Doctor of Philosophy
The worldwide problem of antibiotic resistance has become one of the most serious health threats of this century and will undoubtedly become top clinical priority. In the U.S. alone, antibiotic-resistant bacteria cause at least 2 million infections and 23,000 deaths a year resulting in a $55-70 billion per year economic impact. The rise in the number of resistant bacteria is mainly attributed to the improper and overuse of antibiotics, and the ability of these bacteria to evolve elaborate genetic systems to counteract pharmaceuticals. As the number of efficacious antibiotics continues to rapidly dwindle without replenishment, the possibility of entering a post-antibiotic era can become a reality. To combat this ever-growing threat, the Centers of Disease Control and Prevention (CDC) stress four core actions; (1) preventing infections from occurring and spreading, (2) tracking resistant bacteria, (3) improving the use of antibiotics, and (4) promoting the development of new antibiotics and new diagnostic tests for resistant bacteria. With those actions in mind, our goal is to rededicate efforts towards understanding fundamental bacterial physiology and pathology, with a special focus on mechanisms of cell wall growth and drug resistance. A clearer understanding of the molecular events underpinning antibiotic resistance phenotypes can be instrumental in guiding the design of next generation diagnostics, antibiotics, and therapeutics.The bacterial cell envelope is a vital extracellular component of prokaryotic cells, providing structural support and osmotic stability. Some of the most potent antibiotics in use today are molecules that inhibit the assembly of the bacterial cell wall. Despite the tremendous clinical importance of bacterial cell wall targeted antibiotics, it is surprising that several key aspects of cell wall biosynthesis and processing remain poorly characterized. A deeper understanding of the catalysis of cell wall associated enzymes will undoubtedly bestow researchers with the complemented ability to identify new antibiotic targets and antibiotics. Chapter 2 will discuss the technologies that have been developed to date to understand cell wall coordination. These molecular probes are designed for the understanding of enzymatic mechanisms and dynamics of biosynthesis pathways.The work discussed in Chapter 3 describes the initial efforts to combat antibiotic resistance, with the specific goal of developing a novel bacterial diagnostic assay. Diverse fluorescent D-amino acids were synthesized and incubated with different bacterial species. These D-amino acids containing C-terminus variations were shown to be incorporated into bacterial peptidoglycan with subtle differences within and between bacterial species. We show that the enzymes responsible for incorporation (transpeptidases) have remarkable flexibility in accepting unnatural D-amino acid derivatives. The incorporation profile has the potential to form the basis of a novel bacterial detection method.We next exploited the incorporation of unnatural D-amino acids for decoration of bacterial cell surfaces with tetrazine ligation handles, as discussed in Chapter 4. Such an approach can provide an alternative method of installing molecules of interest to the exterior of the cell. Peptidoglycan labeling of live bacteria through this ligation approach paves the way for future in vivo studies due to its non-toxic effects and proven biocompatibility, as mentioned in Chapter 5. In this section, we present the first evidence that bacteria remodel their PG with exogenous D-amino acids in a live host animal. These results suggest that extracellular D-amino acids may provide pathogens with a mode of late-stage in vivo cell-surface remodeling.The work discussed in Chapter 6 and 7, as opposed to previous methods, starts to explore and exploit the intracellular pathway of peptidoglycan biosynthesis. We developed a novel strategy aimed at hijacking peptidoglycan biosynthetic machinery to install specific reporter handles that track changes in cell wall composition. Described is a panel of synthetic cell wall precursor analogs that mimic substrates for vancomycin resistant-linked enzymes. Reporter handles were included at strategic points within these molecules to generate resistance-specific output signals. Monitoring cell wall alterations during drug evasion with temporal resolution revealed insight into adaptation dynamics and kinetics. In Chapter 8, we demonstrated that cell wall analogs can be unparalleled chemical probes in revealing key features of the cell wall crosslinking in live bacteria. We assessed the proficiency of two vital enzymes (D,D- and L,D-transpeptidases) with the goal of unraveling the interplay between these two modes of crosslinking. We showed how subtle structural modifications to the primary sequence of peptidoglycan can control crosslinking efficiency. Such probes may guide drug regimen and establish new drug targets.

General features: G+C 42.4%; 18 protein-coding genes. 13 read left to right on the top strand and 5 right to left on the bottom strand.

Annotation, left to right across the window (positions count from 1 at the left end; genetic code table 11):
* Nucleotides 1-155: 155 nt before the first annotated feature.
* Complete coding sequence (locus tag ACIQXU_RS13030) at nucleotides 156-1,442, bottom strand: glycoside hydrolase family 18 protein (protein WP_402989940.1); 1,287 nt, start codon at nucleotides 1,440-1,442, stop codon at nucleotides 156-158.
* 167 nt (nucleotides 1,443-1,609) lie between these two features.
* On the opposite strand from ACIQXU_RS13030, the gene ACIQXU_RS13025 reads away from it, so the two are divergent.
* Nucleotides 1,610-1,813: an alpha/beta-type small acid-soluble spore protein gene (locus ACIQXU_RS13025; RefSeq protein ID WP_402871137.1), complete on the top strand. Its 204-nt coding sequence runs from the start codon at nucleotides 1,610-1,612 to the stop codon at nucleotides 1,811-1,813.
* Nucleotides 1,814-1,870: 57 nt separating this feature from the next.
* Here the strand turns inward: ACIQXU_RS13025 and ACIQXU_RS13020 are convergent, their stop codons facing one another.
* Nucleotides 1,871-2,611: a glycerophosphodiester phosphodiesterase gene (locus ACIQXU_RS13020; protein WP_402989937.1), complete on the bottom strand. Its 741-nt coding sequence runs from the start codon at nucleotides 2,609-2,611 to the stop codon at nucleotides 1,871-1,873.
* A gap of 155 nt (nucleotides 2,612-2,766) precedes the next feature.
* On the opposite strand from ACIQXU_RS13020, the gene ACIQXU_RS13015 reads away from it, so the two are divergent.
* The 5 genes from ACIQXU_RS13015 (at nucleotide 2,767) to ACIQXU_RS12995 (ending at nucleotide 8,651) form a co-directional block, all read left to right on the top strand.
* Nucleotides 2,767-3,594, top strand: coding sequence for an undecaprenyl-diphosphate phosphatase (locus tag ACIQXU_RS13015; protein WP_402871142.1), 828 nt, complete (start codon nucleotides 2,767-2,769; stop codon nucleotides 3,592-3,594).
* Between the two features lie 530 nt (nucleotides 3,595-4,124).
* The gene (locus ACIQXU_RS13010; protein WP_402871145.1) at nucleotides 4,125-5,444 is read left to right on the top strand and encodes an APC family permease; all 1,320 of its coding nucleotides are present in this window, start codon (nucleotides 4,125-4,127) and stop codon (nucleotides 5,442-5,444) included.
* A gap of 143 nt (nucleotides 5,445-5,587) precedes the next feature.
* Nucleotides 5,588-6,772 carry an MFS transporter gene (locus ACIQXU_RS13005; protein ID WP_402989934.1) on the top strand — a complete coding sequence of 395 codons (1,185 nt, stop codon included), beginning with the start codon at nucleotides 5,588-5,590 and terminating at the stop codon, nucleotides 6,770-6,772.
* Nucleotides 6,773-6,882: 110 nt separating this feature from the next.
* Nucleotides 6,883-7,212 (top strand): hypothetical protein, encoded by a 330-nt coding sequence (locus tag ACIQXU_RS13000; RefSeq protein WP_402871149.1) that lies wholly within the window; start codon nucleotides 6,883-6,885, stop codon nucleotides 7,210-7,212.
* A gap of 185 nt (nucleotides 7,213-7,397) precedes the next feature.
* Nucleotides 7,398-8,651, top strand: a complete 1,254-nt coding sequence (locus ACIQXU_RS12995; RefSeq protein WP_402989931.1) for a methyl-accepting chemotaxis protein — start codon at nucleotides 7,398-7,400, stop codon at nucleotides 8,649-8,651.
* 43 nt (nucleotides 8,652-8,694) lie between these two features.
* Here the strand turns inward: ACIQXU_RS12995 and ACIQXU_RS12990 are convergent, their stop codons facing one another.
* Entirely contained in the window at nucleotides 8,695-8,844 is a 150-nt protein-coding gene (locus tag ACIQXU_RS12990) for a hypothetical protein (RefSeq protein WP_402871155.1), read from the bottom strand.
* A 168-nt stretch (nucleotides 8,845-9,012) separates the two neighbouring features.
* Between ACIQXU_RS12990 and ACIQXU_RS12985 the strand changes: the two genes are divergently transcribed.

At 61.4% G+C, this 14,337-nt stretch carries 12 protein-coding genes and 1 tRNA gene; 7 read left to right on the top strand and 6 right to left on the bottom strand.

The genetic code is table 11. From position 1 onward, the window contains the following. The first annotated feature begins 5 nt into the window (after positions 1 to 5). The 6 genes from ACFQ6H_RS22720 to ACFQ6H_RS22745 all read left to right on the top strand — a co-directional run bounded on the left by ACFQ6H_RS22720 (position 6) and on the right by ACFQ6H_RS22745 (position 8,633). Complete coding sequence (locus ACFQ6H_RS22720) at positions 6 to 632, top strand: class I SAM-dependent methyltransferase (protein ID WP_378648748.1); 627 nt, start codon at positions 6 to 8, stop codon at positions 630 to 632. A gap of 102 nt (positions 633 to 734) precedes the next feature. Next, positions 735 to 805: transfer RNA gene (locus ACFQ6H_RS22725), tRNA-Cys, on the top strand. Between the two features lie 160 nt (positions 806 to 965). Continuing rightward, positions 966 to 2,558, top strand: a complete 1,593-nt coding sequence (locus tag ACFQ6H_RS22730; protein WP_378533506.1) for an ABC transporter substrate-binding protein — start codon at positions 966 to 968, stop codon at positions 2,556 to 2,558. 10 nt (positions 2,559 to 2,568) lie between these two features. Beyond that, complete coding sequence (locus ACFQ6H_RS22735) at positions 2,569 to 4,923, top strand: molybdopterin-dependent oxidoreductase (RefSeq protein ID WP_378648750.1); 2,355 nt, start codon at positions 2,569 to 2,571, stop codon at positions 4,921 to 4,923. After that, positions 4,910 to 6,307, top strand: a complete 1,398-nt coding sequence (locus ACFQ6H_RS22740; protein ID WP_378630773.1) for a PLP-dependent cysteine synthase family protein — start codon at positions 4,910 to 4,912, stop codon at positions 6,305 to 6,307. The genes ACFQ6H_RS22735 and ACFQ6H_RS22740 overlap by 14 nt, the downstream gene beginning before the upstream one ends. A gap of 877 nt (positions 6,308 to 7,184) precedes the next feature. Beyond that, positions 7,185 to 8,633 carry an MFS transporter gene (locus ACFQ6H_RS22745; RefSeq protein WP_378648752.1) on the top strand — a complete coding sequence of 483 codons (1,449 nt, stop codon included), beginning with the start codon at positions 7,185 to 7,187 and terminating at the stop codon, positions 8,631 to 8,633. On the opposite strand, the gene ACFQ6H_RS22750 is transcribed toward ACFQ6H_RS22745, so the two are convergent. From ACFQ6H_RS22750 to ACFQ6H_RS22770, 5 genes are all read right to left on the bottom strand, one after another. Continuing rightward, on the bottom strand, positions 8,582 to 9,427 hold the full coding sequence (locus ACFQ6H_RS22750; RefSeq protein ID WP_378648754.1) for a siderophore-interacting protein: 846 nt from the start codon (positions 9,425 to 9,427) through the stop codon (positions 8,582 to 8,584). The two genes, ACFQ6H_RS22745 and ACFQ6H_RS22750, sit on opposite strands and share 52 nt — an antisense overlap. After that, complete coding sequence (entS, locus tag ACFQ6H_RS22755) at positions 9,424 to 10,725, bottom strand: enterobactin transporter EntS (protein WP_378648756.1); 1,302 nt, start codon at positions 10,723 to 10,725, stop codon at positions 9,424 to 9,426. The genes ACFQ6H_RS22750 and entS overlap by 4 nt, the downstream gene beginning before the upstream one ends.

Pidgeon, Sean, "Bacterial Cell Surfaces: Exploiting Metabolic Pathways for Fundamental Understanding of Antibiotic Resistance and Growth" (2019). Theses and Dissertations. 5613.